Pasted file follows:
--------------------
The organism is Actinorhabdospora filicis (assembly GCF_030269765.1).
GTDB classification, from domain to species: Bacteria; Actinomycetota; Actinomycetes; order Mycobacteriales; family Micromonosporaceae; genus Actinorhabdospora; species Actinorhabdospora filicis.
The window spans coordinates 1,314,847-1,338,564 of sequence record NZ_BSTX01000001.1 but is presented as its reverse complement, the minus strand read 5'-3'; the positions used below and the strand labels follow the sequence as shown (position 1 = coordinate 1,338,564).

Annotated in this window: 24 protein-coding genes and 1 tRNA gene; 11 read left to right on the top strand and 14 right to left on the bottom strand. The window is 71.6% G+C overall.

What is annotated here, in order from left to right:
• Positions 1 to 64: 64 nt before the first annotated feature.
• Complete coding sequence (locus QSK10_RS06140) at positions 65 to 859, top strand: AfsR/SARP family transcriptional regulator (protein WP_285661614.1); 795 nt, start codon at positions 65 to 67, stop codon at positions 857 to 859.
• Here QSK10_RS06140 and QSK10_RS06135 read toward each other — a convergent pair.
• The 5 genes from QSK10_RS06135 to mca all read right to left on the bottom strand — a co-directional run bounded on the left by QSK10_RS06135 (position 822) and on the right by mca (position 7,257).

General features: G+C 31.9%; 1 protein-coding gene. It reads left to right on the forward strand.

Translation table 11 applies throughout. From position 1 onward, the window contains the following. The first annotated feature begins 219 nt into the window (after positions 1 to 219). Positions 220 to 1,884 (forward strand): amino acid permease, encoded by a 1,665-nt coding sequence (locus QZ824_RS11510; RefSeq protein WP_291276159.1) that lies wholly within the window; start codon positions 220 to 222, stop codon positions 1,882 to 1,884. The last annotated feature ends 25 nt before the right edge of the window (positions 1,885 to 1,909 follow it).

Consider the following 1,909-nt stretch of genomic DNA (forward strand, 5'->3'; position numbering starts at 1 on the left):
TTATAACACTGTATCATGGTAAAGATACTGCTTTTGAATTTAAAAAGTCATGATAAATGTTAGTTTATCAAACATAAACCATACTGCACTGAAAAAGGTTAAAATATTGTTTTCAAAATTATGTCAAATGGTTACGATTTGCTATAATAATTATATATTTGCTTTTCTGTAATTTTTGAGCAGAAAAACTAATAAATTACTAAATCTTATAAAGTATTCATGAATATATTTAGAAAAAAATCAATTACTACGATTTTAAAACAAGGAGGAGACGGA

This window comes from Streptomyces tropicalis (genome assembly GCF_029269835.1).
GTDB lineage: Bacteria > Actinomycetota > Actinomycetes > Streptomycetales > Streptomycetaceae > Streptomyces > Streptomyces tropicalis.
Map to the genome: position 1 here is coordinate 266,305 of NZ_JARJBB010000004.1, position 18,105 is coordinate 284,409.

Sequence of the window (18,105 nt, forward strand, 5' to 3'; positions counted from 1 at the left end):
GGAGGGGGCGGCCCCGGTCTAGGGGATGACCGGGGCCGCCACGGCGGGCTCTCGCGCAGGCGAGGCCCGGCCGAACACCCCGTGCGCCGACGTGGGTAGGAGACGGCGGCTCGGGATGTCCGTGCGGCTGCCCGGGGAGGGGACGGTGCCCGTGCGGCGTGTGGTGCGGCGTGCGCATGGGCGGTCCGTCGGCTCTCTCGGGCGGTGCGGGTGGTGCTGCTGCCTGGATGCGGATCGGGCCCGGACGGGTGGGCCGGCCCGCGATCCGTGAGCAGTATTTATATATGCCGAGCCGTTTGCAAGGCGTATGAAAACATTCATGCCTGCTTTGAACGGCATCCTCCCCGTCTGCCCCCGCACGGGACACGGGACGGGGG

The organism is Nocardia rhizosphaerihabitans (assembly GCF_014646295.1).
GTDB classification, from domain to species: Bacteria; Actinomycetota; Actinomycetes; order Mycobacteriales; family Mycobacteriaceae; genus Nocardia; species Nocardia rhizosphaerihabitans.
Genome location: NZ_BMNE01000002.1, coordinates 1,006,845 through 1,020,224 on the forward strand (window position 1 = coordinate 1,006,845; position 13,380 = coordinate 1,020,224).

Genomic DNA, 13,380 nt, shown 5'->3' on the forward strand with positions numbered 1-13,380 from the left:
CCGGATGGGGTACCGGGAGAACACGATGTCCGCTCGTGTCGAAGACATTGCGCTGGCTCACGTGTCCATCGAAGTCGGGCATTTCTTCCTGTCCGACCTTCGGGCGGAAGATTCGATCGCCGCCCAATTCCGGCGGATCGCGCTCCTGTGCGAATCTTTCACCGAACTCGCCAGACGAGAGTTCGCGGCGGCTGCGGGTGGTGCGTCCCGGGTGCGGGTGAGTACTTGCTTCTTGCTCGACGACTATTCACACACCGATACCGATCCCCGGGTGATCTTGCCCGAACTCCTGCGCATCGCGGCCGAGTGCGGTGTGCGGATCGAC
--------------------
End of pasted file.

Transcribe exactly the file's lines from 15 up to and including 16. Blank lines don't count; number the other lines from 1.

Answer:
GTDB lineage: Bacteria > Actinomycetota > Actinomycetes > Streptomycetales > Streptomycetaceae > Streptomyces > Streptomyces tropicalis.
Map to the genome: position 1 here is coordinate 266,305 of NZ_JARJBB010000004.1, position 18,105 is coordinate 284,409.